Boyd's World-> Breadcrumbs Back to Omaha-> Ghosts About the author, Boyd Nation


Publication Date: October 24, 2006

I've been doing some more historical reconstruction here lately. I'm specifically working on 1996, but I'm trying to go ahead and grab as many game scores as I can along the way, so I'm getting a good look in some cases at days gone by. That's always a fascinating thing to do, since it shows ways that not only has the game changed, but our society has changed -- I ran across one season for a team that was abandoned with a month or so to go as the result of a meningitis outbreak on campus, for example.

Looking at the results from a time when the game was much more regional (and the regions were smaller) than now led me to notice that there were times when schools that you wouldn't have thought of appeared to be more dominant than you would have expected. The big conferences have been essentially unchanged over the years, although the Ivy League has lost most of the athletic greatness that it enjoyed in the early years, but there have always been exceptions, the Cal State Fullerton's of their day. This, combined with the coming quasi-holiday here in the U. S. featuring lots of ghosts, got me to thinking about the question I want to take a shot at today: What's the best season ever by a school that no longer has a team?

Since the question came to me that way, I'll stick with it, which rules out a couple of good contenders who still play at lower levels -- the 1954 Rollins Tars are probably the best of those, as they won their first three games in Omaha before losing the last two to finish as runner-up. Rollins is now, of course, a perennial contender in Division II.

The first avenue at looking at this doesn't necessarily work -- just looking at the results from Omaha isn't completely telling. The champions list has no help at all -- even almost 60 years later, all of the previous champs are still around, and all but a few (the Big 10 teams and Holy Cross) wouldn't be at all surprising if they won it in 2007. The runners-up list is a bit more interesting (did you know that Eastern Michigan had to lose two in a row to Arizona in 1976 to keep from winning it all?), but all but one are still playing (more on that in just a minute), and only Rollins has left D1.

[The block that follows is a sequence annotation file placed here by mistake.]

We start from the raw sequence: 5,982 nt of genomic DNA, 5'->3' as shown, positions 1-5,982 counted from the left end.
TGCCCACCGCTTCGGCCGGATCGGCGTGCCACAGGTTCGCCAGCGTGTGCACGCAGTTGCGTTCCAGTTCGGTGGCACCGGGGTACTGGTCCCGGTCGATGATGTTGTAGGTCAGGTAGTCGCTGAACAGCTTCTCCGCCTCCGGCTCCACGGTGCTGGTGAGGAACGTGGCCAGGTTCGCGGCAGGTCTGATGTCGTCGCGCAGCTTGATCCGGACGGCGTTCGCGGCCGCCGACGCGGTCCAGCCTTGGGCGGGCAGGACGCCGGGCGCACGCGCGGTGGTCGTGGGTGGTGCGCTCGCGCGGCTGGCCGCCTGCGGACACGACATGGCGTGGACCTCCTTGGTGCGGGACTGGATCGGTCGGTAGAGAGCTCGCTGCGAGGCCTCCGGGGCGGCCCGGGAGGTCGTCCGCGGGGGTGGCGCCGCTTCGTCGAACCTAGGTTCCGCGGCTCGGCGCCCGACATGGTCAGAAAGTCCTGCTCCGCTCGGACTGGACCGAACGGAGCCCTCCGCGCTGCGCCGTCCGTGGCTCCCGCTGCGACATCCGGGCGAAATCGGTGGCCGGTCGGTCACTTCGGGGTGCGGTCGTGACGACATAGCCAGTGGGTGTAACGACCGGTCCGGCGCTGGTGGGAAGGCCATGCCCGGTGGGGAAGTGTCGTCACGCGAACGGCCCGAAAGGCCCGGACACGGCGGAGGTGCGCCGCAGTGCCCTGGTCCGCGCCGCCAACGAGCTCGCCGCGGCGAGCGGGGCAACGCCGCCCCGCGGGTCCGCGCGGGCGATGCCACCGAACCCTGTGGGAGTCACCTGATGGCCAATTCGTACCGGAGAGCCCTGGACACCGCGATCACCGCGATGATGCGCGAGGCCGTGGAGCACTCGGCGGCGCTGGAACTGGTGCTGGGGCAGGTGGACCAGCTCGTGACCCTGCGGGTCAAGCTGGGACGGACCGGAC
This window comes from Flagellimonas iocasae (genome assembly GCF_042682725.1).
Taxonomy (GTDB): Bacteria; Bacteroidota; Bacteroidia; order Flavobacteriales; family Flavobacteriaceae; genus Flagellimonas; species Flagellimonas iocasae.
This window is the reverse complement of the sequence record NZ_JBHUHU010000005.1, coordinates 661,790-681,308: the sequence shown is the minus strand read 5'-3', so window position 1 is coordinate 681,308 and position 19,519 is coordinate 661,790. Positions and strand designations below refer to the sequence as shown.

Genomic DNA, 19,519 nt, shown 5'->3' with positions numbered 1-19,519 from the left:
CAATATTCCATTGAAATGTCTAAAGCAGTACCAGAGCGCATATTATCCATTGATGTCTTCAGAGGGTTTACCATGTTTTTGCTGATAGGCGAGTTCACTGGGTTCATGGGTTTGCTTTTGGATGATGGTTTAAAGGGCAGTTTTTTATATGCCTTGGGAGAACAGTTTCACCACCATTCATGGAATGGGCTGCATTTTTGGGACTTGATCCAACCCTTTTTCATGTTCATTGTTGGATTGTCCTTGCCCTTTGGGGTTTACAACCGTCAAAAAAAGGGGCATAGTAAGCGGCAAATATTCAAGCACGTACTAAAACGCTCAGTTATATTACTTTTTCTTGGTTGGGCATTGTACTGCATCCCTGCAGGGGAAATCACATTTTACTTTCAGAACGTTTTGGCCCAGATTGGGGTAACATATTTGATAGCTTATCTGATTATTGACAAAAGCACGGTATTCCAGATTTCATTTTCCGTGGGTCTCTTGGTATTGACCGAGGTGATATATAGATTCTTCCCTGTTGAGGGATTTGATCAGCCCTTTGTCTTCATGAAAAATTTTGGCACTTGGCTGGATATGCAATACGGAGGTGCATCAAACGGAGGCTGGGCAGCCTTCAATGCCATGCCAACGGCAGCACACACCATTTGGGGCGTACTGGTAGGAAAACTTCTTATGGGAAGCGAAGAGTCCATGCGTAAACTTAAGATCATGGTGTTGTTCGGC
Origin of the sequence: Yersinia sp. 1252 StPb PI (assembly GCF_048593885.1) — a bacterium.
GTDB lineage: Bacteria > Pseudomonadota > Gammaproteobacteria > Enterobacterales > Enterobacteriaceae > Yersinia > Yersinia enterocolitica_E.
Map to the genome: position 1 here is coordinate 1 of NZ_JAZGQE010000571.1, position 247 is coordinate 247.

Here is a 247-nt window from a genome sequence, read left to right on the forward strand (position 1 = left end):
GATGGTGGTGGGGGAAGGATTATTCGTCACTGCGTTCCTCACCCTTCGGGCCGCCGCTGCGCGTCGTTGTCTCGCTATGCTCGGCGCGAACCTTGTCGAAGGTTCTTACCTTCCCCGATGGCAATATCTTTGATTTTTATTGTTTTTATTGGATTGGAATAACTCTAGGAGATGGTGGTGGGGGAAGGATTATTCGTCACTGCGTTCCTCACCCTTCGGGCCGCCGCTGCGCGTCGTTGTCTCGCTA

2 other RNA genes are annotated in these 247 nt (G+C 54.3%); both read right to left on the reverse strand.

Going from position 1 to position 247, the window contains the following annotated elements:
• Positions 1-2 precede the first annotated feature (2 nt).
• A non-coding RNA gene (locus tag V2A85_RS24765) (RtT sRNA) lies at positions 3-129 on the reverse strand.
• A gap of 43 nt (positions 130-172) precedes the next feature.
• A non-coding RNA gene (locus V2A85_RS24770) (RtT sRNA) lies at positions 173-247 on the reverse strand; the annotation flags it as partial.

That leads us to the fact that, up until at least the mid-'50's, getting to Omaha wasn't always all that impressive. The regions (or districts, as they were then called) were allowed to set their own criteria for representation, and some of them were a little sparse to start with. Therefore, you end up with things like Springfield College (still playing in D3) getting invited in 1951 and 1955. They did manage to beat Texas A&M in 1951, so they weren't completely overmatched, but they probably weren't a top 10 team.

Here, then, is a list formed from a combination of CWS results and old conference standings, ordered by my best guess of how impressive they were in reverse order. This is an area where I'd love to get some feedback, especially from anyone who was there, so let me hear from you (as an aside, let me say thank you for all the feedback on the race column, some of which I haven't been able to answer yet).

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Boyd's World-> Breadcrumbs Back to Omaha-> Ghosts About the author, Boyd Nation